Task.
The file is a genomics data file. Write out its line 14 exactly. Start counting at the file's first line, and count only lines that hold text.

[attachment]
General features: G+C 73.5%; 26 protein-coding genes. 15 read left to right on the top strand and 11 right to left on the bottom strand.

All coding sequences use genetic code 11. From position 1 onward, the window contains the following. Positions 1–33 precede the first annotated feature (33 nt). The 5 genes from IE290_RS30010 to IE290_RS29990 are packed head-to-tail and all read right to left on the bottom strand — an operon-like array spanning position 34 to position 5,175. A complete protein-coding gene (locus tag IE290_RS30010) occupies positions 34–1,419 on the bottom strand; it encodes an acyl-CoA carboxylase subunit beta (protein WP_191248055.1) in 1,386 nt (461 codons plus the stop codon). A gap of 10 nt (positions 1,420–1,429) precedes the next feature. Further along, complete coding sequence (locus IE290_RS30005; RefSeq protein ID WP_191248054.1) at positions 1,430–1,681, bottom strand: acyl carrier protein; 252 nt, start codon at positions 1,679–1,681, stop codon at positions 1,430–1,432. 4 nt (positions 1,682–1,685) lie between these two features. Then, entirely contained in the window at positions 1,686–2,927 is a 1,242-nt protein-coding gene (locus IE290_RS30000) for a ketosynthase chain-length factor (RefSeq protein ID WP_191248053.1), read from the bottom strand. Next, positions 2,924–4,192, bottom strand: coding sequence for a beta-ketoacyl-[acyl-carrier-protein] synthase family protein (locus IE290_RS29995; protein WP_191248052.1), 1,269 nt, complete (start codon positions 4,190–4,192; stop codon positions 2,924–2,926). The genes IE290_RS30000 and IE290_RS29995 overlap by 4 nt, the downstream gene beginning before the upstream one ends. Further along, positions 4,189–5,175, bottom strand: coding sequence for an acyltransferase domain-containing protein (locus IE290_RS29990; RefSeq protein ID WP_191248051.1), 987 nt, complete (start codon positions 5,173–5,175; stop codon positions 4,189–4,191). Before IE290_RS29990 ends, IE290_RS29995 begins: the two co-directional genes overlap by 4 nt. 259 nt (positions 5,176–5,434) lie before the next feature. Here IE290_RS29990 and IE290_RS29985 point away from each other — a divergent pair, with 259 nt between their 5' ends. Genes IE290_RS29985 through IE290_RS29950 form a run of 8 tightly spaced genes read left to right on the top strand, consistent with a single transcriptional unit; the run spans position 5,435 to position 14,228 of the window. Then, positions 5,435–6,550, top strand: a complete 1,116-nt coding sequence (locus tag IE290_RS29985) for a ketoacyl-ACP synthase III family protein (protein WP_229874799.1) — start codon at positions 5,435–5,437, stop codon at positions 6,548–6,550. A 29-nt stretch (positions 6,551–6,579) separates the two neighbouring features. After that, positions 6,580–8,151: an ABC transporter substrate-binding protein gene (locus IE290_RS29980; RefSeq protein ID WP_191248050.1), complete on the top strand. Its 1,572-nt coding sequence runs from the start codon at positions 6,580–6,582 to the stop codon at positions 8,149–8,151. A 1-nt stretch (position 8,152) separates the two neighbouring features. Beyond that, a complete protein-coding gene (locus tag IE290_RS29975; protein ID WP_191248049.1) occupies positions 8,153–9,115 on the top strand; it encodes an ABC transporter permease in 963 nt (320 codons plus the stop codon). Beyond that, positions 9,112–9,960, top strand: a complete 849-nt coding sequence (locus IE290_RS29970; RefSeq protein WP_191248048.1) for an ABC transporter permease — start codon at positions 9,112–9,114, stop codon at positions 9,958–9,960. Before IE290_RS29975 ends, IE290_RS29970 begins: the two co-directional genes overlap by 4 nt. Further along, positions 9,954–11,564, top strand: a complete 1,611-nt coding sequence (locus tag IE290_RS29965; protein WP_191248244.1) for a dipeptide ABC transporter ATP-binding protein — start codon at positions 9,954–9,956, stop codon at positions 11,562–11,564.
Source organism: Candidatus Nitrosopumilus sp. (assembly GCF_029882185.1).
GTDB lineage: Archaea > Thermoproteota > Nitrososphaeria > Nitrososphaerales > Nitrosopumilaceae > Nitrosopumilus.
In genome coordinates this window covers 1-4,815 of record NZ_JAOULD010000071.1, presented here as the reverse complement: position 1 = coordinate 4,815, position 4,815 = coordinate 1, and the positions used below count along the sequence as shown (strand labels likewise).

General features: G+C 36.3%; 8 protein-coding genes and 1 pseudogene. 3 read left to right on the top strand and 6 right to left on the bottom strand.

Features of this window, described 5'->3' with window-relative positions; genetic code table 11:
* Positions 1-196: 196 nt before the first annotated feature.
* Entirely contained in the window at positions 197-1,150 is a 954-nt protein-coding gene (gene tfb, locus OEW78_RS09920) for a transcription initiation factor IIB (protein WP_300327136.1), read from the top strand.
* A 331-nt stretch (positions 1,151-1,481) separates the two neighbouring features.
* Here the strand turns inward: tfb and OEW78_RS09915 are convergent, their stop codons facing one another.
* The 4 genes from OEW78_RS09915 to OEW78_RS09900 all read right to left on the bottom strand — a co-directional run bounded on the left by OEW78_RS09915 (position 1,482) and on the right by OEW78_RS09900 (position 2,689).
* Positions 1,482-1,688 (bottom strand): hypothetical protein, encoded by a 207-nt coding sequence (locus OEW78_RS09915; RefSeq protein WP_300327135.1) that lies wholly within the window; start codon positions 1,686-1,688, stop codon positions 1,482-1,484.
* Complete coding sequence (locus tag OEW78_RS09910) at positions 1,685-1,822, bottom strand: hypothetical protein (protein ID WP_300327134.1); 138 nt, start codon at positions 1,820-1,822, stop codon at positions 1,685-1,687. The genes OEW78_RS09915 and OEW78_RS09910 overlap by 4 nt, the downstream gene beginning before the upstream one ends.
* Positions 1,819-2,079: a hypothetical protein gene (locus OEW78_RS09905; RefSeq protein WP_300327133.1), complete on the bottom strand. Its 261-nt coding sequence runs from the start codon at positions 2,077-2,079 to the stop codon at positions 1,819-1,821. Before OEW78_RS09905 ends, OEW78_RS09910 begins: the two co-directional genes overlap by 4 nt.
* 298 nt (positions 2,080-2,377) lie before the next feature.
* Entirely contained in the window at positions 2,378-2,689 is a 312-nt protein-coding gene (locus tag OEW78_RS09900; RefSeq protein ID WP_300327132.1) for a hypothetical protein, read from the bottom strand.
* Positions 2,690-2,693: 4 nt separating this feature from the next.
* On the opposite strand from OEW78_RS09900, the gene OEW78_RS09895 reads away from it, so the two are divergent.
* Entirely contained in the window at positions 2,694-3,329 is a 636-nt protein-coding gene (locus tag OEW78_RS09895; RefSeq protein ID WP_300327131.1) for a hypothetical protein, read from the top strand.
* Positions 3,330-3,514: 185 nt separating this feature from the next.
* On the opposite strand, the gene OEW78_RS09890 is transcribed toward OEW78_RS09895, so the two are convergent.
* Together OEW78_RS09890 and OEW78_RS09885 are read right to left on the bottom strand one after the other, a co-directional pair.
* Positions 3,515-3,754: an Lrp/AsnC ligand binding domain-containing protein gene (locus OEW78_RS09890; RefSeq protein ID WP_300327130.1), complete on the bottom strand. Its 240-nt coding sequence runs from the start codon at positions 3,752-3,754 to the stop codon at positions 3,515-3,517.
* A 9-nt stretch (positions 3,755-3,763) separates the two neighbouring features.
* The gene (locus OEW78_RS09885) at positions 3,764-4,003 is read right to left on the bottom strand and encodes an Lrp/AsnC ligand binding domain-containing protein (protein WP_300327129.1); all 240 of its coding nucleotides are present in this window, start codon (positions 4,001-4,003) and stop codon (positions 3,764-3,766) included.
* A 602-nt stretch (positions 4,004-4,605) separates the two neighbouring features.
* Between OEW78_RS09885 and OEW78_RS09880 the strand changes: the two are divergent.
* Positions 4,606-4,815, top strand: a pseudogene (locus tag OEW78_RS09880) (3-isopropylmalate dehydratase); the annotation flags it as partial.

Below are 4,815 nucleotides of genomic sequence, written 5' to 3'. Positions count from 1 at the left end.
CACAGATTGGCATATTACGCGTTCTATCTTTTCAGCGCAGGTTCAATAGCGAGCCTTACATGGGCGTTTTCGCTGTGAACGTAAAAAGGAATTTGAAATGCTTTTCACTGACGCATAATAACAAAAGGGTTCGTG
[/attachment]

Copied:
* Complete coding sequence (locus tag OEW78_RS09910) at positions 1,685-1,822, bottom strand: hypothetical protein (protein ID WP_300327134.1); 138 nt, start codon at positions 1,820-1,822, stop codon at positions 1,685-1,687. The genes OEW78_RS09915 and OEW78_RS09910 overlap by 4 nt, the downstream gene beginning before the upstream one ends.